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Thread: UK Hallmarks being struck in India?

  1. #11
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    Apart from objections by nearly all the Birmingham makers, heard that other assay offices and government not happy with BAO using same mark in India and that it was 'not in spirit' of what was agreed when the Act was changed. British Hallmarking Council reviewing its decision and may require offshore sub-offices to use something different to the traditional UK city marks for London, Edinburgh etc.

  2. #12
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    To what are nearly all Birmingham makers objecting?
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  3. #13
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    It seems to me that this will mostly affect high street jewellers as it might cast doubt on the provenance of their stock.
    It could also challenge other assay offices to venture abroad
    But for studio jewellers who have their own sponsors mark, I can hardly see the problem. Dennis.

  4. #14
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    Dennis, I suspect that this is directed at the vast production of the Genuine Gemstone company which produces most of its jewellery in India. Steve Bennett is on the board of Birmingham assay, and since this is being done by Brum assay what is the problem, unless the complainers are alleging that the indian assayers are somehow not as exacting and precise.
    After all a London assay office was established at the Royal Mint in Wales to mark all the Olympic medals and don't some ports have assay offices for big importers too.
    If the other assay offices don't like it that is probably because they didn't think of it first
    Given that mandatory assaying is probably against European law anyway while we are still bound by it...
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  5. #15
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    If it's going to be a permanent assay office, why not just design a Mumbai (or whatever city it's located in) hallmark and put that on all items assayed there instead of a Brum mark? People who look at hallmarks at all generally do want to know where the hallmark was applied. If location were of no consequence then the BAO might just as logically relocate to Sheffield and the SAO to Birmingham and the two continue issuing the same hallmarks from the "wrong" locations.

  6. #16
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    The point is to get items destined for the UK market marked at the appropriate stage in manufacture. An Indian mark would not be valid under the Hallmarking Acts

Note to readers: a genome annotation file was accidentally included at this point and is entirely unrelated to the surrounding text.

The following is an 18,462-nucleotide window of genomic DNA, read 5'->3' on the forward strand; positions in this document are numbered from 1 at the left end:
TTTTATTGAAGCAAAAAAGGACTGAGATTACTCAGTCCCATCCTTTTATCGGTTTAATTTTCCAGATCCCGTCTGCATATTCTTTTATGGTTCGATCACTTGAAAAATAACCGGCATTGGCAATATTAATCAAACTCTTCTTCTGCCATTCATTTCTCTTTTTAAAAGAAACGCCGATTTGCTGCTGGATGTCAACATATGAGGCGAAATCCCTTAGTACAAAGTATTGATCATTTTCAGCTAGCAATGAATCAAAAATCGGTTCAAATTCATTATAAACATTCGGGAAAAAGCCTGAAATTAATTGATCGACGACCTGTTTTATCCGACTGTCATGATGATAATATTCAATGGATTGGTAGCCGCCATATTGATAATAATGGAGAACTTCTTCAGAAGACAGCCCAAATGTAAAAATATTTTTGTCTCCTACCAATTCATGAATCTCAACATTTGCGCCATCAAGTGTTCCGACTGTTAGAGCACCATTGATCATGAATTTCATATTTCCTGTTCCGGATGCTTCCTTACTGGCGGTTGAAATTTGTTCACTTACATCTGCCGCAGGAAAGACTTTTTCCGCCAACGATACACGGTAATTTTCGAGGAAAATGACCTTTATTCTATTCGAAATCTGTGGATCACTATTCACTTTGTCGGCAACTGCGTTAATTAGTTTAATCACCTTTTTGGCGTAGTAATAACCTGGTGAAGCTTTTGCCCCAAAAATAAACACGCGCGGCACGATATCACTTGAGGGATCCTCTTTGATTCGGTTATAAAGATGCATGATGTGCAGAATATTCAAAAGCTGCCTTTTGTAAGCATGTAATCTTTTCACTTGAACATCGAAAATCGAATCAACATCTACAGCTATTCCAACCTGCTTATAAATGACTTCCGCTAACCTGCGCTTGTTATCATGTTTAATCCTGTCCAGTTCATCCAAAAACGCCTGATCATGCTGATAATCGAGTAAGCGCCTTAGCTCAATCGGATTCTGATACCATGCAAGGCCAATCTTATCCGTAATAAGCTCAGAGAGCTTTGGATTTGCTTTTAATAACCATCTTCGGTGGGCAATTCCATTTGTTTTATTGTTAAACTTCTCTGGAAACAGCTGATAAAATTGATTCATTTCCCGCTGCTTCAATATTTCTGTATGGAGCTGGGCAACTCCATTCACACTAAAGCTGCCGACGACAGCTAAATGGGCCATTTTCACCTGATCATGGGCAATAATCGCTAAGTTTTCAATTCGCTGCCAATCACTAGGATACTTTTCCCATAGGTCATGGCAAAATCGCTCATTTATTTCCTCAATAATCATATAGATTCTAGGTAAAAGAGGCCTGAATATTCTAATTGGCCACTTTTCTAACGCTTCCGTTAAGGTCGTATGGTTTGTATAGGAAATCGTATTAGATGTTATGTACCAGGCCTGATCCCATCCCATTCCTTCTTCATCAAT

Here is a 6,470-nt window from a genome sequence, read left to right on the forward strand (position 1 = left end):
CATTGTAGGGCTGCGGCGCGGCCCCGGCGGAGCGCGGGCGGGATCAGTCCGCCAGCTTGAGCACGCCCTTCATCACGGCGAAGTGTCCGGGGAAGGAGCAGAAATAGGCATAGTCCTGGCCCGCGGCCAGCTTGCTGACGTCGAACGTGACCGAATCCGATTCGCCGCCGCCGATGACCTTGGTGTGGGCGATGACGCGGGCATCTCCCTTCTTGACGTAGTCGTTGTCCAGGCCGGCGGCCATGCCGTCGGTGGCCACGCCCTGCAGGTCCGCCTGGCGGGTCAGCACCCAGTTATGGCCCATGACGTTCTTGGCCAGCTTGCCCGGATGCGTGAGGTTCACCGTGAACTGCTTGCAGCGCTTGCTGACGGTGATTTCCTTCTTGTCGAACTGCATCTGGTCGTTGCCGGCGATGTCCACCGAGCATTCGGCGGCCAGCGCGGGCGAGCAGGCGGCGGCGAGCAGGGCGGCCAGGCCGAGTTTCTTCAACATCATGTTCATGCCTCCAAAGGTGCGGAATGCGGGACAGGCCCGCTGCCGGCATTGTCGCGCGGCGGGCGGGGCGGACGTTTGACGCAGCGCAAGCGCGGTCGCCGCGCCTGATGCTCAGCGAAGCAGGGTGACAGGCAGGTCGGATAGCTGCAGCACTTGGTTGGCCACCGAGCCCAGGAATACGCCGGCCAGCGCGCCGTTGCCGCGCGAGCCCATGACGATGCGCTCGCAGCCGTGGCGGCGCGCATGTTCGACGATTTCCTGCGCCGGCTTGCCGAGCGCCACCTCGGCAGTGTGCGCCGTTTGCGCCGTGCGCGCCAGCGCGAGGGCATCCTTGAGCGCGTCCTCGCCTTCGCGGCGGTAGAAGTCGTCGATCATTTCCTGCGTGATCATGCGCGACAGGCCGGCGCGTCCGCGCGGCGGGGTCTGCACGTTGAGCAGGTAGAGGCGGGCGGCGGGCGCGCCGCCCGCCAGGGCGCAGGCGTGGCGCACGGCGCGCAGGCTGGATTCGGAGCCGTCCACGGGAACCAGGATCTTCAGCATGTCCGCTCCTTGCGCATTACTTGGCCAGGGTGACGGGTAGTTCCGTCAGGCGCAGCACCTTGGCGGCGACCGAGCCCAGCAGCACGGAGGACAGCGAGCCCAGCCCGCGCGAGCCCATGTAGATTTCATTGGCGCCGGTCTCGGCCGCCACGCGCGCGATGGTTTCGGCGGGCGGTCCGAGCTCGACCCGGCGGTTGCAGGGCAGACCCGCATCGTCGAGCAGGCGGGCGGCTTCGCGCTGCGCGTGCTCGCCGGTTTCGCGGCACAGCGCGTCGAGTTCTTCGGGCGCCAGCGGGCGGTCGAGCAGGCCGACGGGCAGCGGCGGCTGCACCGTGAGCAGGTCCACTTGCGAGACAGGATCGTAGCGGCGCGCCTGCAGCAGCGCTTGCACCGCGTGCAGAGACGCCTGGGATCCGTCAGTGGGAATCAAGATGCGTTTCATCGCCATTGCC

Gemporia probably puts many 100s of items through it a day.
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  7. #17
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    This is in the Birmingham Post. Looks like Birmingham Assay might have been getting ahead of themselves.

    http://www.birminghampost.co.uk/busi...arter-13085354

  8. #18
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    An India 'symbol' approved by the Hallmarking Council to replace the Anchor on items struck by Birmingham Assay's Indian subsidiary would be legal for sale in the UK and EU under the hallmarking act - and this was what was intended to happen. The point about Gemporia is that between them and a couple of other manufacturers, the bulk of the Assay work will leave the UK. Or rather, the bulk of Birmingham's assay work will eventually transfer to the two Indian assay offices they plan to have. Makes it a bit misleading to call it a 'Birmingham' mark after that. Shame to kill off a local industry and centuries of tradition just so a couple of importers can skim a bit more margin and BAO can offshore its work to a place where they can pay minimal salaries. Probably turn the assay floor in Birmingham into a trendy new cafe ;-)
    Last edited by FailedAssay; 27-05-2017 at 11:32 AM.

  9. #19
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    Looking at things logically I don't understand why an Indian manufacturer needs to have their work Assayed in Britain.
    If this is done because the British standard of hallmarking is seen as the gold standard then the system needs to continue as it is and BAO need to employ more people and increase their capacity on their home soil.
    If Indian work is assayed here because there is no standardisation in India then perhaps they should pay BAO an advisors fee to help them set up their own, independent Assay office with their own mark and work as hard as the Assay offices of UK have done to create and keep a reputation for honesty and integrity.
    Or better still, ask the London, Sheffield or Edinburgh offices to advise as they are not so closely linked to the Indian manufacturers and are therefore more likely to be seen as independent advisors.

  10. #20
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    The British Hallmarking Council have launched a public consultation to gather opinions from members of the trade and public about striking identical or very similar versions of traditional UK Hallmarks in other countries. Everyone can make their views known on how they feel about this and how different overseas struck Hallmarks by subsidiary offices of UK Assay Offices should be from those struck in the UK. Interesting document with some interesting questions about the future of UK Assay. I am working out my responses.

    https://www.gov.uk/government/consul...fices-overseas

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